On the Desktop
Linux in the news
All in one big page
See also: last week's On the Desktop page.
While this page strives to approach the Linux desktop from an end-user perspective alone, it's impossible to ignore the more technical (and often less comprehensible) developmental issues since they outnumber general use news items by a large margin. As the Linux desktop evolves, we hope to move development issues back to the Development page and leave this page for issues related to simply making use of the desktop.
-- Senior Editor, Michael J. Hammel
Ximian releases Bonobo 1.0. While not something the average desktop user is likely to use directly, Bonobo 1.0 is a major step forward to the interoperability users are demanding from the Linux desktop. Bonobo is the component object library for GNOME that is to be used by applications to share resources with other applications. This release was announced by Ximian, the commercial group formed by original GNOME author and leader Miguel de Icaza.
So what is Bonobo? As Ximian developer Michael Meeks told me at LinuxWorld at the end of January, a Bonobo is actually a monkey which happens to be "very good at coupling". In software terms it refers to a product which is supposed to be very good at allowing software packages to interoperate more seamlessly. Bonobo provides an interface which applications can use to embed features from other applications in themselves. It also allows a program to offer features to other applications which they can use. Examples of this might include a spreadsheet embedding a postscript graphic or a finance package embedding an HTML browser.
The reason this release is important to end users is that Bonobo is a major piece of the core GNOME facilities - the stability of many applications is dependent on those core facilities. Without a stable core, you have unstable applications. And that's bad. But the 1.0 release is considered stable (not perfect, just stable), and that means the road to a stable GNOME desktop is paved just a bit smoother now.
So while Bonobo in itself isn't something end users will use directly, it is something they should care about. Applications can now begin to integrate on the GNOME desktop in a fashion that is consistent and requires less duplication of development effort - and thus we get those applications sooner.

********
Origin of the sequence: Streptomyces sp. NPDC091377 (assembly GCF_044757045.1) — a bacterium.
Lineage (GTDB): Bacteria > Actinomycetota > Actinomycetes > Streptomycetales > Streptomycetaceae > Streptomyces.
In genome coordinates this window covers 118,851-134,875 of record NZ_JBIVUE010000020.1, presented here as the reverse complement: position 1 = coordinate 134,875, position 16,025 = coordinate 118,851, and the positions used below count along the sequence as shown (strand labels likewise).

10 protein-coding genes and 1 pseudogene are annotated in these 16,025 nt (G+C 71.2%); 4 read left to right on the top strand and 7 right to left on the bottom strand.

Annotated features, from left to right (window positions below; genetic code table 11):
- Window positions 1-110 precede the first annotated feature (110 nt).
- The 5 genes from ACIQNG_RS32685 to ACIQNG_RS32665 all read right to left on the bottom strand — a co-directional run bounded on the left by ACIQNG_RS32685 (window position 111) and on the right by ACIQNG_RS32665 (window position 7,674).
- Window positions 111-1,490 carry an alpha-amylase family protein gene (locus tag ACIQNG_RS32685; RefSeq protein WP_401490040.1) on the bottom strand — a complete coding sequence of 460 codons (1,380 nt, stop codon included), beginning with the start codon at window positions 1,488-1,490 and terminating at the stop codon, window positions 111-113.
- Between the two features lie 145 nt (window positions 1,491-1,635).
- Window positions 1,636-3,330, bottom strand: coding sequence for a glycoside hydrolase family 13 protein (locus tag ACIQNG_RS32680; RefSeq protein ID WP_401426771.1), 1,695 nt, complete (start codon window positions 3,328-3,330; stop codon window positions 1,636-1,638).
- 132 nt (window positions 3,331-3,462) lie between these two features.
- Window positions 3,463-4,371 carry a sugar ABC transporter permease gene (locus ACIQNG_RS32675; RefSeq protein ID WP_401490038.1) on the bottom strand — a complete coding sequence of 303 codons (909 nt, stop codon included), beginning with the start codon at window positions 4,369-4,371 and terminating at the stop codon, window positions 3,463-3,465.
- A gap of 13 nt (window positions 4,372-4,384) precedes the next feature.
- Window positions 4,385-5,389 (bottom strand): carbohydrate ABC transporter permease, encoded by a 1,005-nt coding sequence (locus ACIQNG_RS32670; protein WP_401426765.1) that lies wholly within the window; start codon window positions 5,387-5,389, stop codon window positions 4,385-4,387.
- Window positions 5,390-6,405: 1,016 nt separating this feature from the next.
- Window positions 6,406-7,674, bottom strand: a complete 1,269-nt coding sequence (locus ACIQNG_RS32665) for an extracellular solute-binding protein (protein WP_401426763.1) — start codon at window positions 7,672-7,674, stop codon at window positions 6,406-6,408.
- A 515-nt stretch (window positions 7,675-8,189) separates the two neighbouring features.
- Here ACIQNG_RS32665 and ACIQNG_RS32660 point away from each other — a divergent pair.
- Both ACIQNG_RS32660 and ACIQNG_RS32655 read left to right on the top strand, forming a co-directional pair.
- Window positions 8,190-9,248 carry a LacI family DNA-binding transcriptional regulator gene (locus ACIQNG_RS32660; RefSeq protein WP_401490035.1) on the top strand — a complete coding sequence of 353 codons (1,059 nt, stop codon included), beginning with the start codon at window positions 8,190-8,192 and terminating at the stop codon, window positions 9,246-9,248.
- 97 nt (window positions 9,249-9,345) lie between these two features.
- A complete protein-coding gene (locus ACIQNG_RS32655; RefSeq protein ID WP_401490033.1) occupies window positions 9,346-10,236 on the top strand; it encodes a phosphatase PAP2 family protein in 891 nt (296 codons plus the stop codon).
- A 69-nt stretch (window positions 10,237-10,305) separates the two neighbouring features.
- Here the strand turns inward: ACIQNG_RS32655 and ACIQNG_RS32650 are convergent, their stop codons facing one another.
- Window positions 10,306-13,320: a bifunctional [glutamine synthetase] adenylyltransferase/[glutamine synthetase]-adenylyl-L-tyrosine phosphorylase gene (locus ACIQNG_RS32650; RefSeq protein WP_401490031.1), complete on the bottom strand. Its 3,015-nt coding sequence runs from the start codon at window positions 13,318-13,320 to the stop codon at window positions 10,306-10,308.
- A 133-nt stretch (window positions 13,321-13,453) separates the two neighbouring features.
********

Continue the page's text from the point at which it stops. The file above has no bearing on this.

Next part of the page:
Despite the promise that Bonobo 1.0 brings, there is still a downside for the Linux desktop as a whole. KDE and GNOME use different methods for embedding features of one application into another. While GNOME's Bonobo is based on the standardized CORBA definition, KDE uses an implementation called KParts which is not compatible with Bonobo. This means KDE applications can integrate with each other and GNOME applications can integrate with each other but KDE applications can't integrate with GNOME applications. And even though both KDE and GNOME are both committed to working towards common goals and an easily integrated desktop, this particular issue will be a sticky one for some time to come.
GUADEC Results. The GNOME User and Developer European Conference was held last week and by all accounts was very productive. A posting to the GNOME Office mailing list gave a summary of the conference, which was held in Copenhagen. There were some interesting items noted in this summary. The first is that a list of applications is being considered for the official GNOME Office distribution. Four applications - the Gnumeric spreadsheet, the AbiWord word processor, Guppi for charting and graphing, and Dia for diagramming - are considered essential. A list of eight other applications are under consideration for inclusion including the Evolution mail system and GIMP. Although each application in this secondary list is a valuable too in its own right we have to ask if they are really necessary for the average office. Software bloat has been a serious problem in the past with applications, and with office packages now including 5, 6 or even 10 applications the problem is only multiplied. Another point raised during the talks was release dates for various packages. The Gnumeric 1.0 spreadsheet release is expected by the end of the year and should include Bonobo support. On a larger scale, the release of GNOME Office 1.0 is expected to come with GNOME 2.0. This means by Dec 31, 2001. Things could get rather interesting for the GNOME desktop user in time the New Years holiday period.